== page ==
Optimizing pheromone-based lures for the invasive red-necked longhorn beetle, Aromia bungii.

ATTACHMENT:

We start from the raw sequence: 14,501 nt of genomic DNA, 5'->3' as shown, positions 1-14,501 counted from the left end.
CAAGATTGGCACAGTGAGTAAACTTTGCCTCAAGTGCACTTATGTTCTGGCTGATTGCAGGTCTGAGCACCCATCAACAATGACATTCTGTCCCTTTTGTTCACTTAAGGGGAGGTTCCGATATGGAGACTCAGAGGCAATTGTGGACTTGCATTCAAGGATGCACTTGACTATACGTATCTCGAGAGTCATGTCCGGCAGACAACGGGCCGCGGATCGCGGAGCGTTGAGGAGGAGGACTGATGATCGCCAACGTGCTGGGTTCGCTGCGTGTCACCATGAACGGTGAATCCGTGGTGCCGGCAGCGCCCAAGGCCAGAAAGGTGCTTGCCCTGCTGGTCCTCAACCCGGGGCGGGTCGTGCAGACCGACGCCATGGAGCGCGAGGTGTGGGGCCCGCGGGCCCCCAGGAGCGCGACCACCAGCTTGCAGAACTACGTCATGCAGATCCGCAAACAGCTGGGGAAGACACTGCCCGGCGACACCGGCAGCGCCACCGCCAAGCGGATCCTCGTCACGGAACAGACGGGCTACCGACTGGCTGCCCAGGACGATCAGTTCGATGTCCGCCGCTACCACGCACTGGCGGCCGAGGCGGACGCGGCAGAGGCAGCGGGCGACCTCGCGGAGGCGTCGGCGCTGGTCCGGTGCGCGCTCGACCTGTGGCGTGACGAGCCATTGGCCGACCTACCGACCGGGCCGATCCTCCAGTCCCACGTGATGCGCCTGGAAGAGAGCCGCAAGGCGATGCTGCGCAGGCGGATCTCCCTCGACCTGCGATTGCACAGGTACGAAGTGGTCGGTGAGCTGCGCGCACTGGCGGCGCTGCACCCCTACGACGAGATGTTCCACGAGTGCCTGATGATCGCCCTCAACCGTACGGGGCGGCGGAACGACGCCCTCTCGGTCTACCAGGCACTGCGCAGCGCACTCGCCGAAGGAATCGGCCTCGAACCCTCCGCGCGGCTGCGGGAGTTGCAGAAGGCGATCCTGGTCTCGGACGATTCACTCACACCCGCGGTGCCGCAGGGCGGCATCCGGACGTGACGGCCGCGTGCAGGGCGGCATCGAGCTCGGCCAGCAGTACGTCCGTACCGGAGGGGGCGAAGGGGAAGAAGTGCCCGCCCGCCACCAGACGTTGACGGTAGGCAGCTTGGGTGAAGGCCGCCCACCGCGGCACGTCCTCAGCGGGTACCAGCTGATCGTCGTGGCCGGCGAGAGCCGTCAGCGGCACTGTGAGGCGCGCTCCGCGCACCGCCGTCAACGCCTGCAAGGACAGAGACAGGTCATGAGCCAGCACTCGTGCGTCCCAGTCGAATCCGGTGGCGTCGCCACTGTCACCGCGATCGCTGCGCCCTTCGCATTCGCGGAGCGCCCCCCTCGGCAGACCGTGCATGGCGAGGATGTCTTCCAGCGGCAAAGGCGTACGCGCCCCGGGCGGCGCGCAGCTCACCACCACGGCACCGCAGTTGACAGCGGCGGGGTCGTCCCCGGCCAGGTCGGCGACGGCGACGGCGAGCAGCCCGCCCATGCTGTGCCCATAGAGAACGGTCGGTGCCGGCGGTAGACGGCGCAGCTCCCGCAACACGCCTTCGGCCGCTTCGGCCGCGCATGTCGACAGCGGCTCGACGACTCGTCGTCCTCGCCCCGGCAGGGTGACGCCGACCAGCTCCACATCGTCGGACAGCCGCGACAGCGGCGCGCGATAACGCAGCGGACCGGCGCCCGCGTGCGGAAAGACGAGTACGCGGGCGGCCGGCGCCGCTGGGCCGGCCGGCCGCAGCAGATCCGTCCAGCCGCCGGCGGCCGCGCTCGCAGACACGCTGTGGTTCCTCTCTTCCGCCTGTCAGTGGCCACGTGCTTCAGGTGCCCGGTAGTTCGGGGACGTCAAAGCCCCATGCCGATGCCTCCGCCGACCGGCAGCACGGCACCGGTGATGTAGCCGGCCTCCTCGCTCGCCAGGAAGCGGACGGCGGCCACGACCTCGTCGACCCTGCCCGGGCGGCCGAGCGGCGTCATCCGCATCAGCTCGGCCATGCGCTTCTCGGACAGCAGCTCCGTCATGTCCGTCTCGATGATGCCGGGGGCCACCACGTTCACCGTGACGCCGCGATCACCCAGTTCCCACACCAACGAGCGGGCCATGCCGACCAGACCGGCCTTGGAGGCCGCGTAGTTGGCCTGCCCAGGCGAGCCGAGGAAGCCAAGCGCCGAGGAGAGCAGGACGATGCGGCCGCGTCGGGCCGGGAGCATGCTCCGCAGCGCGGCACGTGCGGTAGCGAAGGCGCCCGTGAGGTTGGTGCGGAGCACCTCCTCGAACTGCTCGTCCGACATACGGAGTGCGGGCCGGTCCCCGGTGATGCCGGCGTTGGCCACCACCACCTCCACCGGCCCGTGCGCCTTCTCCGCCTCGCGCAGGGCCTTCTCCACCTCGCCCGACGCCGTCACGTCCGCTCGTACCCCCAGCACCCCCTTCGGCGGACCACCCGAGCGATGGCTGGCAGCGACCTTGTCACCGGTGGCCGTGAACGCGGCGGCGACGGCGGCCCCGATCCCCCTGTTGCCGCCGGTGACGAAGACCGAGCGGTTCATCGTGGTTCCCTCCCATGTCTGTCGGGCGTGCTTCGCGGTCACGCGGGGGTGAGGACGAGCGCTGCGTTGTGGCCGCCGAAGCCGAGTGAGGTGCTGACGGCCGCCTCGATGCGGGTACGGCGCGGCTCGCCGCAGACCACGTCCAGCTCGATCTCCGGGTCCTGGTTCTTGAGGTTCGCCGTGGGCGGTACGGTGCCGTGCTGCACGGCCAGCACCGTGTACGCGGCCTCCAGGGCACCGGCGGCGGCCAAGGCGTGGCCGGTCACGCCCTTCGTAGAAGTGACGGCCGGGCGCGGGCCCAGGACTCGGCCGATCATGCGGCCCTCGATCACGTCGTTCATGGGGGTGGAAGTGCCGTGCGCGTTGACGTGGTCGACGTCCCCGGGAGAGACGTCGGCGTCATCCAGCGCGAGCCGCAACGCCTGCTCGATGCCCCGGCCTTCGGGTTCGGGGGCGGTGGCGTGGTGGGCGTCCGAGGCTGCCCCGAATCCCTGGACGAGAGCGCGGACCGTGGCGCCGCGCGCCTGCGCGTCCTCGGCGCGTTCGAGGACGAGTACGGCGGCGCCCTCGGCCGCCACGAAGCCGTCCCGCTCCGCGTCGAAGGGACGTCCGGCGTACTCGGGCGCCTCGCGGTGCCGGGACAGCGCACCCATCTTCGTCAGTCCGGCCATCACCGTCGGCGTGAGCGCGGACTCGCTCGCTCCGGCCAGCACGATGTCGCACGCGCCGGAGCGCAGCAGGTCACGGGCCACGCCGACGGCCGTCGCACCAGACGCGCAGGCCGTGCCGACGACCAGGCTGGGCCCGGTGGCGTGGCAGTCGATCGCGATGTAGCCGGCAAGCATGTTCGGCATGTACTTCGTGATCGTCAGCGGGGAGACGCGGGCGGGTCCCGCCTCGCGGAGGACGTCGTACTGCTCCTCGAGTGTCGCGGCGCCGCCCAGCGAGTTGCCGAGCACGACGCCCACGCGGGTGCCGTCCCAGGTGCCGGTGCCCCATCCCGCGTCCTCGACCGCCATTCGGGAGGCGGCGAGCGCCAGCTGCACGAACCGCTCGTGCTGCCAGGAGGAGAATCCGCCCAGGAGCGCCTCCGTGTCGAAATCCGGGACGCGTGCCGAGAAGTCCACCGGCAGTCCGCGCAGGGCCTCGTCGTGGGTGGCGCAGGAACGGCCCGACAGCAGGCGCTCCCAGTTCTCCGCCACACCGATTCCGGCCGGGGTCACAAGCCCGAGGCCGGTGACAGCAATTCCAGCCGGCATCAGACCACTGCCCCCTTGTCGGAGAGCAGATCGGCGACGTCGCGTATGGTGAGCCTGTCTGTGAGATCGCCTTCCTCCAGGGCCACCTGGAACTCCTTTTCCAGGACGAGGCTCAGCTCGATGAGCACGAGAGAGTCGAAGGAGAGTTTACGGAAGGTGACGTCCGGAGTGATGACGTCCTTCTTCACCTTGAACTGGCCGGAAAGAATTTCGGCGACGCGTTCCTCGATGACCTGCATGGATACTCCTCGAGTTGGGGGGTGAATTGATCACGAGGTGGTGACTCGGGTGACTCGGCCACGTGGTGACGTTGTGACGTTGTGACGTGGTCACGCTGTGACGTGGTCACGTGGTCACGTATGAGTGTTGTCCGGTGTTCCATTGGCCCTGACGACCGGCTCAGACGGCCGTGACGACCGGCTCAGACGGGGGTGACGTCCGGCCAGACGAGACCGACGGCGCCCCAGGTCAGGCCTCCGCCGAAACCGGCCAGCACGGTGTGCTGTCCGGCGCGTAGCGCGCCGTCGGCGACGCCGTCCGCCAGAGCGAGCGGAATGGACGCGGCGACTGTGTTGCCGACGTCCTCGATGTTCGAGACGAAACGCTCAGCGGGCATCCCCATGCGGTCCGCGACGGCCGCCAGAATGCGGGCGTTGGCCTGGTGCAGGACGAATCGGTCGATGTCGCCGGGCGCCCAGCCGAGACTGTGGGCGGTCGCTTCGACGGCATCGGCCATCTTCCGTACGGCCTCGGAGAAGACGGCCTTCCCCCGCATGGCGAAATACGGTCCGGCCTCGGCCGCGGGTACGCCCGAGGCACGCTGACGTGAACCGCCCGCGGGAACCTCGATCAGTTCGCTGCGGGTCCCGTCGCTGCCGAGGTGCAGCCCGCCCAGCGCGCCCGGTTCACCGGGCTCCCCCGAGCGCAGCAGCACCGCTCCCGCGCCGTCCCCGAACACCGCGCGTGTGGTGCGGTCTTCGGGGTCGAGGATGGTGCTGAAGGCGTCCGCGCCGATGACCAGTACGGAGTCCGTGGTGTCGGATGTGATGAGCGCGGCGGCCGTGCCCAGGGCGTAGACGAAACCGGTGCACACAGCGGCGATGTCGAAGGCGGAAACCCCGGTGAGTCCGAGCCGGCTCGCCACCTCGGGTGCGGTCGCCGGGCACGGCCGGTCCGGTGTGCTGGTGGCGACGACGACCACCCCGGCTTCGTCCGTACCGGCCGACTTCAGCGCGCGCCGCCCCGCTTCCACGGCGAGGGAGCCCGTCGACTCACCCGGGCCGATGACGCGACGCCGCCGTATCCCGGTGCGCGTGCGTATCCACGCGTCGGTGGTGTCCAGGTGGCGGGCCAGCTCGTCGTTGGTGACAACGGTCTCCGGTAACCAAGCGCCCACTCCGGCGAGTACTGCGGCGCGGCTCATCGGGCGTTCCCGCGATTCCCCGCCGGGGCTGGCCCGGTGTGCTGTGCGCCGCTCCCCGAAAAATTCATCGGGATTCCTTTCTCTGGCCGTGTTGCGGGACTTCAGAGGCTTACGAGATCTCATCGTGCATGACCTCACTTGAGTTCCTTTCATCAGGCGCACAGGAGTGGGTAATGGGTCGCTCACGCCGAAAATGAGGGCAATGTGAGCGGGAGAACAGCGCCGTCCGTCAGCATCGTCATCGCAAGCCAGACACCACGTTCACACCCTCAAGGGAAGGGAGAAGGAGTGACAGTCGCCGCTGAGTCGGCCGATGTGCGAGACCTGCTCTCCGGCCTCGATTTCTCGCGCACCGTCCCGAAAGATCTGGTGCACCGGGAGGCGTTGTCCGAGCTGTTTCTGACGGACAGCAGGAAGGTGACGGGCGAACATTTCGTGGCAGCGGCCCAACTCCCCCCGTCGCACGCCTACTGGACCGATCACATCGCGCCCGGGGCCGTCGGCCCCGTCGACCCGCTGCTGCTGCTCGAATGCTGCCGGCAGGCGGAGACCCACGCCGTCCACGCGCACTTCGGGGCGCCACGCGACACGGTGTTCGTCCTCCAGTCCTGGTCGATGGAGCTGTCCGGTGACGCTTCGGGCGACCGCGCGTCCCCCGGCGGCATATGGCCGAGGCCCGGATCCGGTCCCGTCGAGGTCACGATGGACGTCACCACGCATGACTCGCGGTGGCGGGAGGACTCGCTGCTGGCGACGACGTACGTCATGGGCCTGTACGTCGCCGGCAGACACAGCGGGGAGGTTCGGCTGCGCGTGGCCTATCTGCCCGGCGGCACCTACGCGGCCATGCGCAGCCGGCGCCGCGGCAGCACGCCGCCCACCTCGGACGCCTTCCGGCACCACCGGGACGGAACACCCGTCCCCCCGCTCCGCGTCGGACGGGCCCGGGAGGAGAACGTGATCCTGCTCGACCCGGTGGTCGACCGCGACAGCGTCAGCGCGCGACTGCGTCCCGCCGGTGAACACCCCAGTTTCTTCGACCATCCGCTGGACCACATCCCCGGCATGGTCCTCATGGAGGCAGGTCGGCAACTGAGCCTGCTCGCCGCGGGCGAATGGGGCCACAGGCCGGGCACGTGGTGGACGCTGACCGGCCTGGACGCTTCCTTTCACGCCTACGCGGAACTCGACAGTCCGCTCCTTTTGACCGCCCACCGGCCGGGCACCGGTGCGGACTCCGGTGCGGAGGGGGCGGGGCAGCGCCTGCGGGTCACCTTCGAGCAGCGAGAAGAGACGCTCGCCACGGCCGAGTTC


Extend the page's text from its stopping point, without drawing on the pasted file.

Aromia bungii is a serious pest of stone fruit trees including cherries, plums, peaches and apricots. It is native to eastern Asia but has recently been introduced into and has established in Japan, Germany and Italy and has been intercepted in cargo entering the USA and Great Britain. We synthesized the naturally produced enantiomer of the major pheromone component, (E)-2-cis-6,7-epoxynonenal, and in field tests, comparing its attractiveness to that of the racemate. We also tested different ratios of a minor pheromone component, (2E,6Z)-nona-2,6-dienal, on attraction to the major component. Lastly, we conducted a dose-response assay to determine the optimal loading rates. Addition of the minor component at a ratio of 0.31 mg minor to 25 mg major component is more than double the trap captures of males but not females. Using this ratio, we found no difference in trap captures with 10 mg, 32 mg or 100 mg of the major component, but the 10 mg load attracted significantly more females than the 3.2 mg load, and only the 32 mg load attracted significantly more males than the 3.2 mg load. The natural enantiomer was significantly more attractive to females than the racemate. However, the multi-step, low-yielding synthesis likely will prohibit the insect-produced enantiomer from being used for operational trapping. The addition of the minor component to the racemate significantly increased trap catches, and the dose-response assay did not indicate significant differences in loads above 10 mg of the racemic major component when formulated with ∼1.2% of the minor component.